In the evening, guests dine in the main hall on Welsh lamb topped with morels, and smoked trout. Also on the menu is Pembrokeshire turkey with port and cranberry sauce. By the time the kitchen staff bustles in with apple cobbler and brandy, guests are deep in conversation about the day’s adventures.
The dinner talk may prompt an unplanned ride aboard the Mount Snowdon Railway. Since 1896, trains have chugged to the 3,560-foot summit on the same rack-and-pinion railway. As the red line of cars climbed higher, Mount Snowdon burst from the clouds. Everyone on board pressed their faces to the windows. We felt lucky. A thick mist often mars the dramatic scenery. At the summit, a trail leads to the official high point. The cold cuts through clothing, but the tearoom inside the visitors center delivers “tranquil restoration” in a steaming pot of Earl Grey.
Llyn Peninsula on the south-bound route leads to Wales’s most eccentric village, the set for the 1960s TV drama, “The Prisoner.” There’s much to ogle in Portmeirion. The village is a labyrinth of neighborhoods, each with its own architectural theme and cluster of cottages. The hand-crafted accommodations feature salvage from the London Blitz that Clough Williams-Ellis artfully placed. The architect was an astute collector with a good eye for design.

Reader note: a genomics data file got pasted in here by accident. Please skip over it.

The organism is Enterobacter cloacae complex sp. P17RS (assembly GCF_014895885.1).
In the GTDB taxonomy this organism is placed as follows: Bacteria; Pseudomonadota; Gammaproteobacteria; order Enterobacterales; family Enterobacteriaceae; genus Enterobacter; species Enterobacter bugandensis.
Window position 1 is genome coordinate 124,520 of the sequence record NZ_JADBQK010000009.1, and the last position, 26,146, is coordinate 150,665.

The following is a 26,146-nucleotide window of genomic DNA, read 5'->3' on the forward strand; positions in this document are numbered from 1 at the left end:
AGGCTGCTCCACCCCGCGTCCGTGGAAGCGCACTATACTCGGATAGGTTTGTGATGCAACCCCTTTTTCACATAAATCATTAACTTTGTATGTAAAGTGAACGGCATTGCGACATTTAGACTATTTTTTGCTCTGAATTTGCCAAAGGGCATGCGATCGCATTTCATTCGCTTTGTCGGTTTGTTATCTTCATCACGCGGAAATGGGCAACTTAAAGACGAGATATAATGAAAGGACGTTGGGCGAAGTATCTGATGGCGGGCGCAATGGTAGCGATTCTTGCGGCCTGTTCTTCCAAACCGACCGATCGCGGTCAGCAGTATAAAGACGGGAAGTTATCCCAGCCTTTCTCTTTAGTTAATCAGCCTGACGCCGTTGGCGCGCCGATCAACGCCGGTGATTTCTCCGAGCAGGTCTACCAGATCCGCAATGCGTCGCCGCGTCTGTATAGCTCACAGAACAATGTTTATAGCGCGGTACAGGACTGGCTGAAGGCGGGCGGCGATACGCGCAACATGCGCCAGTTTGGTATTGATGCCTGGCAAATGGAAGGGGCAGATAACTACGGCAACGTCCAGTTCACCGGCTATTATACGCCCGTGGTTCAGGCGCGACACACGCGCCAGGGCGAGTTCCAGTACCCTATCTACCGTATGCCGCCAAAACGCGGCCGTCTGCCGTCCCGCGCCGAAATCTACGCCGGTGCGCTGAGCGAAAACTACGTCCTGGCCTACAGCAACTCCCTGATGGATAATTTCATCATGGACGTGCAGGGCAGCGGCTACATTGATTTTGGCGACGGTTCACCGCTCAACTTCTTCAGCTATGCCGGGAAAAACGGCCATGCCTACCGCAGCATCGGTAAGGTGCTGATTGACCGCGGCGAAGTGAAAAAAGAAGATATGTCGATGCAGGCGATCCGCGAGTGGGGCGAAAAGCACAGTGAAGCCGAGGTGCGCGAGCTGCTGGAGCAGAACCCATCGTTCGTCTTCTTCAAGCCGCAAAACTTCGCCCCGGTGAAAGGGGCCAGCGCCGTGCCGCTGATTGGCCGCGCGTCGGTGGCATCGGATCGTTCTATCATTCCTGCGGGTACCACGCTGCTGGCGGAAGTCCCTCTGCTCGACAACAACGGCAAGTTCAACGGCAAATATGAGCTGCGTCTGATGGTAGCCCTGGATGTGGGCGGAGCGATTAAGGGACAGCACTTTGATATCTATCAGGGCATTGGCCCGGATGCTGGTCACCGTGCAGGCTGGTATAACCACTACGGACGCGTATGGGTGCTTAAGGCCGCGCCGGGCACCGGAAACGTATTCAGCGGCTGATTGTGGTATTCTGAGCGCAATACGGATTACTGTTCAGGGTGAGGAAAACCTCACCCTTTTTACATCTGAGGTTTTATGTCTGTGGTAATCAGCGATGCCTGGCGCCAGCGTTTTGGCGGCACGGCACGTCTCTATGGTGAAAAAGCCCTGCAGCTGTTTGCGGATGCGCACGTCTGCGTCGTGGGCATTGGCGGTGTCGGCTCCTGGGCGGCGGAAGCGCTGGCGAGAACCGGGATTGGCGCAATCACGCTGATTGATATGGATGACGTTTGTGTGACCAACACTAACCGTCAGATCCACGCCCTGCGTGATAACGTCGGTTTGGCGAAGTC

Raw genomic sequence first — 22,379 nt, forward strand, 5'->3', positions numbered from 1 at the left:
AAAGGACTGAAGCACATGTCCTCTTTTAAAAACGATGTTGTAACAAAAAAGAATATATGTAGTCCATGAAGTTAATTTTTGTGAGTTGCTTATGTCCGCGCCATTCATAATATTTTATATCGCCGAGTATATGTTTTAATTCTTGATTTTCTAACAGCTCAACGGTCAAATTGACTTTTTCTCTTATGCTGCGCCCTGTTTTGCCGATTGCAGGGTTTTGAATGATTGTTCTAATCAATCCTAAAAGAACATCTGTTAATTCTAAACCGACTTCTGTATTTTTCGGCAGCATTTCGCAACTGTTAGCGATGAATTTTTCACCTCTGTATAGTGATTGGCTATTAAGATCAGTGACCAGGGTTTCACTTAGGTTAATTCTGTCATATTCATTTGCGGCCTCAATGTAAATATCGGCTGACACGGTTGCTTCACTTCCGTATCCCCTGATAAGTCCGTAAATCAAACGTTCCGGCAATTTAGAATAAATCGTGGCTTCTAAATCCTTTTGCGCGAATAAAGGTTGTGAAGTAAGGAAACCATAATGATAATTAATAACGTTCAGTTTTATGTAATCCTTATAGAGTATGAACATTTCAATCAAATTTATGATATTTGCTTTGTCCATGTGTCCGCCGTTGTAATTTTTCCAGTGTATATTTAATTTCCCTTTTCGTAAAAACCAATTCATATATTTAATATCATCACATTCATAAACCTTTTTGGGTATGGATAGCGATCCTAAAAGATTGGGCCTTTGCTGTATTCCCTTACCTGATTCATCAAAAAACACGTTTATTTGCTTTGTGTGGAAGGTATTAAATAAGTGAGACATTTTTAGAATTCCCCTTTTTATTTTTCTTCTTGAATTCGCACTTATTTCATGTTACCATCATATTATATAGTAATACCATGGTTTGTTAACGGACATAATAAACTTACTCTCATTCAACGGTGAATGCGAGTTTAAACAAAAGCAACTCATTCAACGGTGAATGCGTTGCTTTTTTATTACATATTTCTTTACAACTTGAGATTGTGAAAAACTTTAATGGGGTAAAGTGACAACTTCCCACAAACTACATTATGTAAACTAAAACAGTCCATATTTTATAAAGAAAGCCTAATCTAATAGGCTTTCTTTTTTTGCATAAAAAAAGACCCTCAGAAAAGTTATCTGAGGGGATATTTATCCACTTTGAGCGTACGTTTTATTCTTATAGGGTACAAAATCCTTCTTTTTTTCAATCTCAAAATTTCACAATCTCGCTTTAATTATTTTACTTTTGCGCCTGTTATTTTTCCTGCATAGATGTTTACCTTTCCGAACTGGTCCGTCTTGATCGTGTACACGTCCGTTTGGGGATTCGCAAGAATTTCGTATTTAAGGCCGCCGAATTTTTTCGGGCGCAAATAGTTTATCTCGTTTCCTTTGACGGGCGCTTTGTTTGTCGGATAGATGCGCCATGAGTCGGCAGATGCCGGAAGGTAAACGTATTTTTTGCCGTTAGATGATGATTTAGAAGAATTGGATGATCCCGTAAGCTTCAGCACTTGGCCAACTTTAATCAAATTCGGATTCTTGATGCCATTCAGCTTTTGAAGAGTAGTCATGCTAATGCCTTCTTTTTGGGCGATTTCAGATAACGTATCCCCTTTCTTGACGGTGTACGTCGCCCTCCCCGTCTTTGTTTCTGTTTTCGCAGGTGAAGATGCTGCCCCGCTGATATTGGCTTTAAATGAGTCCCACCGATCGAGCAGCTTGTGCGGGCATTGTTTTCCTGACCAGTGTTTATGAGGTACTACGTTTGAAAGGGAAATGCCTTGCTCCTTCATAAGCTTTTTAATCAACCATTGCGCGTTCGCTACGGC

The Portmeirion pottery shop dominates the main square and is filled with hard-to-get pieces in unique patterns. Dinner at the Hotel is, of course, served on Portmeirion china. The dining room faces the sea shore, and you can easily while away the evening hours reminiscing about the day’s adventure and savoring sole almondine and parsley potatoes.
Cardiff is the terminus of the grand tour which begs for a grand finale. Tenor Bryn Terfel and many fine Welsh choirs perform at St. David’s Hall, the national concert hall. Some concerts feature the world-famous Welsh triple harp. Another uplifting experience is to stand beneath a bell tower at evensong. Everyone falls under the spell of change ringing, the art of ringing a set of tuned bells in a series of patterns called “changes.” Llandaff Cathedral rings the bells at evensong services and the sound is best from the west end of the Cathedral.
The modern St. David’s Hotel and Spa on Cardiff Bay has corner rooms with massive ceiling-high windows. The heady sea-to-sky experience makes it difficult to notice anything in the room. Everything is there, including two plush bathrobes. Settling in at St. David’s requires a swim in the blue-tiled hydrotherapy pools. The Welsh have a knack for making you feel merry. Here’s to living life with a full goblet. Cheers or Lechyd da (pronounced yakki dah) as they say in Wales.
Author Donna Peck took a road trip with friends around the country, recited Wordsworth top Mount Snowdon. Photography: Visit Wales.